The officer standing with me asked me for the specifics multiple times to make sure I did not change my story or forget any details. I told him the car was a silver sedan. I saw three people in the car but had only really seen the driver and the gunman (as the passenger was on the other side in the dark), both were African-American males (apparently BM’s in police code) in their late twenties. I could not give many specifics about the men as they were dressed in dark clothes and it was pretty dark. I did get a fairly good look at the gun, which appeared to have an extended magazine. At this time the police officer shared with me that they had had a few similar reports recently of 3 BM’s with a gun with extended magazine robbing people, mostly of their phones and cash. Sounded like these men are doing their christmas shopping the dishonest way. The policeman was surprised that I was not asked for my wallet or phone, but of course they had significantly more value in their hands already.

After a little while I was asked to join the two police officers to come with them and identify the vehicle they had found. My first time in the back of a police car! I hardly fit and of course it was not very comfortable. It took me a while before I noticed that the seat had recesses so people with their hands cuffed behind their back would fit! When we got to the car it was easy to identify: I had remembered the license plate after all, and it was still a silver sedan, a Chevy actually. Apparently it was a stolen rental car and the police had found some good fingerprints (but I personally doubt the value of fingerprints from a rental car), but no sign of the thieves. After finishing my written statement I was driven back to my car by a different officer and that basically concludes my story.

Since I was already there, I considered taking some more pictures with my other camera but decided not to. It seemed very unlikely to me that the thieves would come by again, but I did not want to be that person who had their camera stolen twice in one night! I will have to come back, hopefully this christmas season because otherwise the Transamerica ‘beacon’ may not be on and the buildings may not be lit as nicely. The only thing I just cannot decide on is whether I should bring other people next time. It might be safer, but I do not want to expose other people to the risk and take them to a place a “violent crime” had just taken place. After all, I was glad nobody else was with me and I did not have any borrowed equipment on me that got stolen. Hopefully I get a chance to retake my images, or - even better - find my camera with the images I already took. For that I ask you all that if you have information that could help me find my gear, please let me know! I have marked the location of the robbery and the place the car was found on the map below.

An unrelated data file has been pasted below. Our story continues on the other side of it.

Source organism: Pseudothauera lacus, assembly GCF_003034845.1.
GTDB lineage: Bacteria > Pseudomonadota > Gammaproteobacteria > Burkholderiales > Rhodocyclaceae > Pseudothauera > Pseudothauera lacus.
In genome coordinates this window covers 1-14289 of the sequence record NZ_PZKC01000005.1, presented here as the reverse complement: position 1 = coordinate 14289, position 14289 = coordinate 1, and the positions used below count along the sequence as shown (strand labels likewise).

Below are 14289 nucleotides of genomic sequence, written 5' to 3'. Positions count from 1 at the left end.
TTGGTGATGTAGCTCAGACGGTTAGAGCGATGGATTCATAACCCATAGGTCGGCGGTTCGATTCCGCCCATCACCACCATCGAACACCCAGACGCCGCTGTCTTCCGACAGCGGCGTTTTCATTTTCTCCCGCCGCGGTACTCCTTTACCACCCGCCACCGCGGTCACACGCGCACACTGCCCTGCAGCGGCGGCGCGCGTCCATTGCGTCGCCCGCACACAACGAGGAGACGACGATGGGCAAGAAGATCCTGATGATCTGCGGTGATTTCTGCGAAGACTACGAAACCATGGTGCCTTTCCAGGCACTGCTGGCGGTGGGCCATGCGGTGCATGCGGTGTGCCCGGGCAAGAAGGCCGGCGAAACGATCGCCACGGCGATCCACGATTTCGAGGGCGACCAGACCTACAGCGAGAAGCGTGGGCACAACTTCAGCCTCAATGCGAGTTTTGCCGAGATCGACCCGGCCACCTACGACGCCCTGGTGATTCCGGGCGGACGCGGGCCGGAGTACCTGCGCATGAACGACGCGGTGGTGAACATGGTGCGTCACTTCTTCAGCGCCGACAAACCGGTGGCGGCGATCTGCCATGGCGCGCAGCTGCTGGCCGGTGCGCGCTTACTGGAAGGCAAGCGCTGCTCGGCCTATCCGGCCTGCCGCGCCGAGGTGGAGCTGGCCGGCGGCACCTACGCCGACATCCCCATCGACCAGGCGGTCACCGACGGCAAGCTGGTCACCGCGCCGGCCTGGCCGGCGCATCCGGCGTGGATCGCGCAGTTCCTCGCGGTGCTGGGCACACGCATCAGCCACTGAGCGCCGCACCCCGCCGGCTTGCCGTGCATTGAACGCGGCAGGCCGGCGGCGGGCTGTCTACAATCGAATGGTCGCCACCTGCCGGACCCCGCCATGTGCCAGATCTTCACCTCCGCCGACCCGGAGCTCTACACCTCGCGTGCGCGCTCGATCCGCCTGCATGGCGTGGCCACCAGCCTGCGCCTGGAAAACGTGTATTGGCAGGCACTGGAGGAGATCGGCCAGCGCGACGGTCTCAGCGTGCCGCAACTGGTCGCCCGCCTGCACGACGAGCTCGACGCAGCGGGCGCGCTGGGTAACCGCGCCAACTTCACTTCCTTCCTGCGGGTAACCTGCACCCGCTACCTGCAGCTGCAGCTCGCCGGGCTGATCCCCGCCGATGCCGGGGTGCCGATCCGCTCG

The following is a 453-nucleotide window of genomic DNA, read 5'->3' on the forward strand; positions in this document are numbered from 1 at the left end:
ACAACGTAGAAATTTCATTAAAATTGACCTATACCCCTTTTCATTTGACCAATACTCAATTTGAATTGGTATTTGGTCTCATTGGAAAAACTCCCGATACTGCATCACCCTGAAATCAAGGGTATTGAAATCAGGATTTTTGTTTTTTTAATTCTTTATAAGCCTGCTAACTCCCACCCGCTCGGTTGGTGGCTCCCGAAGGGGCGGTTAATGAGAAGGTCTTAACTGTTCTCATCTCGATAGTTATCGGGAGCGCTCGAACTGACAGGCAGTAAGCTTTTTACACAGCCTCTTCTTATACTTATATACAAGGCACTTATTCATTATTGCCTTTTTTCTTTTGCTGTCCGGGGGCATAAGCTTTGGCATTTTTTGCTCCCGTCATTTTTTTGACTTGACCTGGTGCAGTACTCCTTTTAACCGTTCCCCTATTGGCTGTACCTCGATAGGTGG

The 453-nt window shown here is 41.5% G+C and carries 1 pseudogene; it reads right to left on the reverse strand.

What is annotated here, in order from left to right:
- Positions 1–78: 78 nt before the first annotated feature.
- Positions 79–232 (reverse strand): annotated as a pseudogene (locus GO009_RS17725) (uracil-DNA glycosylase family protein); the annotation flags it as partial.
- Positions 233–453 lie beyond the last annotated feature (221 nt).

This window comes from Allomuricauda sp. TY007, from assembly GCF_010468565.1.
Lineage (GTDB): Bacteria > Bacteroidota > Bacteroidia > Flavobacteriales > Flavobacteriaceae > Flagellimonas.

Now, what did I take away from this event? I am not sure. I think I did the right thing by just letting everything happen, although I have been thinking that I could have probably tried to chase the car, but this would have increased the risk and most likely not have made any difference at all. Also, I wish I had asked for my memory card with my images, but it is probably a good thing I did not. The robbers had no reason to grant me that request other than good manners but we already know that is not their strong suit and it would only have complicated the situation, a bad thing if you ask me. I suppose my lessons are these: first, don’t store multiple days worth of images on one memory card without backing up. I lost multiple days of sunrise and sunset pictures. Most can be retaken, but still I am very bummed out because there was quite some effort involved in these images. My second lesson is probably to try and stay around other people in picture locations like these, even though the neighborhood seemed nice and I had seen other people and cars around. My third lesson is that all of this DOES apparently happen. I had heard of robberies and seen them in movies but never thought it would happen to me as I thought I was careful enough and generally avoid shady areas. I suppose the thieves knew that is not where people take their valuables. It also strikes me how the crime follows the stereotype: three men in a stolen rental car rob a ‘tourist’ at gunpoint. This really does happen, people! My fourth and final lesson is to prepare for the unthinkable: at this point it looks like my insurance will only cover a small part of my loss. If you have valuable equipment of any kind, insure yourself against theft or loss.

That was my story, written down a day after the crime (which took place at 9:10 PM on a friday night). If you have any questions, do not hesitate to email me. Again, if you have any information on my stolen gear, please let me know! These guys do not deserve the nice equipment.